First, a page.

By Western Morning News | Posted: April 23, 2014
A call for gamekeepers to be licensed as a means of protecting birds of prey has been rejected, with the “economic and environmental benefits” of sport shooting reason enough not to restrict it.
An adult male hen harrier. The RSPB believes
the intensify management of upland areas for
grouse shooting has contributed to their decline
The petition to the Department of the Environment, Food and Rural Affairs, which gathered 10,426 signatures, proposed licenses for gamekeeper and shoots, with each forfeiting them for breaches of conditions to include the illegal persecution of raptors.
Though the focus was primarily on upland grouse moors, managers of the Westcountry’s prime pheasant shoots will be relieved at the Governments refusal – and recognition of their contribution to the rural economy.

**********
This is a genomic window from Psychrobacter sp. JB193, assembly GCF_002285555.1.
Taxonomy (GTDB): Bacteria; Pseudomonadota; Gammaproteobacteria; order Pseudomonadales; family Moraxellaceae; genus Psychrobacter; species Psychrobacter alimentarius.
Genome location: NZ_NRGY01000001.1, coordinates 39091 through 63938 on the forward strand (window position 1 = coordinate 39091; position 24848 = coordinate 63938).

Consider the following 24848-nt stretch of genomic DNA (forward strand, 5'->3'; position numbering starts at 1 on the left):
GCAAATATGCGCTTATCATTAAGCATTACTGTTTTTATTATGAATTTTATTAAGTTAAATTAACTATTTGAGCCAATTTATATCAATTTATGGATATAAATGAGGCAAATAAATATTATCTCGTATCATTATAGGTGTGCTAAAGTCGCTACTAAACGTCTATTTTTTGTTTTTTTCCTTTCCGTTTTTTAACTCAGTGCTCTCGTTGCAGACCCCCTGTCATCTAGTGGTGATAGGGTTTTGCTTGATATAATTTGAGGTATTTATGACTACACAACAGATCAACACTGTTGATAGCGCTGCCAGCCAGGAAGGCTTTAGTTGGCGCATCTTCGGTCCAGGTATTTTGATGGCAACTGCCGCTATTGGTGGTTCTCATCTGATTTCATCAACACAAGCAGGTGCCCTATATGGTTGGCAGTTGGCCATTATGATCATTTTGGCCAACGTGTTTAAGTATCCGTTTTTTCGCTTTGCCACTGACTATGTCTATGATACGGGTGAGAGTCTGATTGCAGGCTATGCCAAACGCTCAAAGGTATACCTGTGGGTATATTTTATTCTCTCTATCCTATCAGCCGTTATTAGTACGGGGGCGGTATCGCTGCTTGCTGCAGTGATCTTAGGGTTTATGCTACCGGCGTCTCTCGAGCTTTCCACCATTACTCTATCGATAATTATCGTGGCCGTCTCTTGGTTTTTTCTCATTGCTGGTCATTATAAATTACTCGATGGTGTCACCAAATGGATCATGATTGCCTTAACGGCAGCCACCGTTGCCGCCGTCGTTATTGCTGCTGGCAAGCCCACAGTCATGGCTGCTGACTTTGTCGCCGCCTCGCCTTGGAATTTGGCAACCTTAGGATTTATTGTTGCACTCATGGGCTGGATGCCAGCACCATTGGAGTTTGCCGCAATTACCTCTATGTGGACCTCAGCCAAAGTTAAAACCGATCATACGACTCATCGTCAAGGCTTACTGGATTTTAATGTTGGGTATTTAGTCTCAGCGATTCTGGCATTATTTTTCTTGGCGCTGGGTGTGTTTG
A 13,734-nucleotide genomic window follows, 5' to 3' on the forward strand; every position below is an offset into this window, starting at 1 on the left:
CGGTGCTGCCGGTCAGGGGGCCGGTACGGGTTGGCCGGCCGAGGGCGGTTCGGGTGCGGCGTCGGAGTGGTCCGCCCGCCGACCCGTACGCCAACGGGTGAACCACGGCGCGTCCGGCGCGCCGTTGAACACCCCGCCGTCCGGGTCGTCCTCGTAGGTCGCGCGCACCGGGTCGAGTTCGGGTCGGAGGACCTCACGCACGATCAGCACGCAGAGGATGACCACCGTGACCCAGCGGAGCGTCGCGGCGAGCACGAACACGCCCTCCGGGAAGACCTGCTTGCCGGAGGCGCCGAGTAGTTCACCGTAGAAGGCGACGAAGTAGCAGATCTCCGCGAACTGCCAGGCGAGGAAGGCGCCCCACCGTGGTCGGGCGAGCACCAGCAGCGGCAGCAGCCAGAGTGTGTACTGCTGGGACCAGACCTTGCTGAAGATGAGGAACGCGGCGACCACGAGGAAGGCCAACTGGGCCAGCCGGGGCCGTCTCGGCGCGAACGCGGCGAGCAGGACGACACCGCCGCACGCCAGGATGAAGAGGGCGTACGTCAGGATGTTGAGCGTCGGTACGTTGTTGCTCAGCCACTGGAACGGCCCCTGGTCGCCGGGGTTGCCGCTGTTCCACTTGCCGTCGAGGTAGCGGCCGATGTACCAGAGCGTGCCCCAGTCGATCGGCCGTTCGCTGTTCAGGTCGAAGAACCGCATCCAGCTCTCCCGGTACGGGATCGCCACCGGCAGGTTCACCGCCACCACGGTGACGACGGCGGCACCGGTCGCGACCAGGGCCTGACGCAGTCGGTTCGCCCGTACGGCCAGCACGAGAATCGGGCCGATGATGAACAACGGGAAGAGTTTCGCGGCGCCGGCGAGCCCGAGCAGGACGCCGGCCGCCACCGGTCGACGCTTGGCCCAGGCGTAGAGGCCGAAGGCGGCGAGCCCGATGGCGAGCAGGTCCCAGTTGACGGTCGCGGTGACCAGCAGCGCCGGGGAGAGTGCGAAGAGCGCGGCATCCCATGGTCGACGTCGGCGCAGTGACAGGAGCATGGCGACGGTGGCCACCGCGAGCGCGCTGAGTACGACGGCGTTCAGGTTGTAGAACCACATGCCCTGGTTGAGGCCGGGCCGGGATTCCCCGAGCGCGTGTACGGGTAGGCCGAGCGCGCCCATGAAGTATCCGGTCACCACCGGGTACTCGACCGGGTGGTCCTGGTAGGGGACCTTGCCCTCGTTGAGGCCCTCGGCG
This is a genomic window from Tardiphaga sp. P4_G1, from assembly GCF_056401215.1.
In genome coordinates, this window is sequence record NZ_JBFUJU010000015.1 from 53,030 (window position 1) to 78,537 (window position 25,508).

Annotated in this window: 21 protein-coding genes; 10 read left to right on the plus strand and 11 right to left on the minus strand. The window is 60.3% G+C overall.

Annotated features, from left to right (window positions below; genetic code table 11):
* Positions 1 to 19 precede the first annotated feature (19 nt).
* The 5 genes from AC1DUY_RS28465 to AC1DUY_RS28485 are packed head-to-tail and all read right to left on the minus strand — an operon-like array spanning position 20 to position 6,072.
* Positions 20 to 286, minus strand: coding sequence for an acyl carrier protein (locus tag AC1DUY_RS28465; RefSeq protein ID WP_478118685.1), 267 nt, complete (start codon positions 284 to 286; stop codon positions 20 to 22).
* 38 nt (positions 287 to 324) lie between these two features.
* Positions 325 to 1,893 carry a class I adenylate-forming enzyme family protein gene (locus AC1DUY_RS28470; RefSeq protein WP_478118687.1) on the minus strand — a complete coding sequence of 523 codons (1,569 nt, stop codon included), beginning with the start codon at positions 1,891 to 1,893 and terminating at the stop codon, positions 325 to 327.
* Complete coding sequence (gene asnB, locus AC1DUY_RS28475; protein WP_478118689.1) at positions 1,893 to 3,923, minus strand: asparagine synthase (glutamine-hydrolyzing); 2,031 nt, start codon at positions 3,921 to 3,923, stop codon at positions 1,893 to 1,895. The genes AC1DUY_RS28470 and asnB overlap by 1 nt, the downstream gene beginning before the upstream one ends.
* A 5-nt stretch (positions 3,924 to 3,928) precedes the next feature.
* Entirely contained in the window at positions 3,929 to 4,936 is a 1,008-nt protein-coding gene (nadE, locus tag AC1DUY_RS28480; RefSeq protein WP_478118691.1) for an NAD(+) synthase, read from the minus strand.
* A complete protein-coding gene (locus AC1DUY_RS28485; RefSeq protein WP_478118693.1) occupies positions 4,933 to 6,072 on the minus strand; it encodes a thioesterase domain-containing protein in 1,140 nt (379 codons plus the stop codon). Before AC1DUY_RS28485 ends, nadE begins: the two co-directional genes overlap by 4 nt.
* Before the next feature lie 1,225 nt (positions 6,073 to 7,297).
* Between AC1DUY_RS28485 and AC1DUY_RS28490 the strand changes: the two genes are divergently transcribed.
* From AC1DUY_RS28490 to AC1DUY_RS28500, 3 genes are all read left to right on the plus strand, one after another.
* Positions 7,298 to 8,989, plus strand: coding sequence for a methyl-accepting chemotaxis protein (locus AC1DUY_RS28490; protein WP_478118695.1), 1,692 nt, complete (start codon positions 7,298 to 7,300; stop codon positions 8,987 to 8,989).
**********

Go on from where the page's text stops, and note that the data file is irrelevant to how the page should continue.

The RSPB says the persecution of birds of prey – nearly all of which have been protected since 1954, remains “unacceptably high”, though much progress has been made in lowland areas. Upland areas, however, remain a problem, the charity says.
John Squire Armitage, who started the petition, wrote: “Following any proven offence of persecution on the shoot concerned, i.e. illegal trapping, use of poisons, shooting or the interference with or destruction of nests, the licence would be revoked for a period of not less than two years and commercial shooting activity cease.”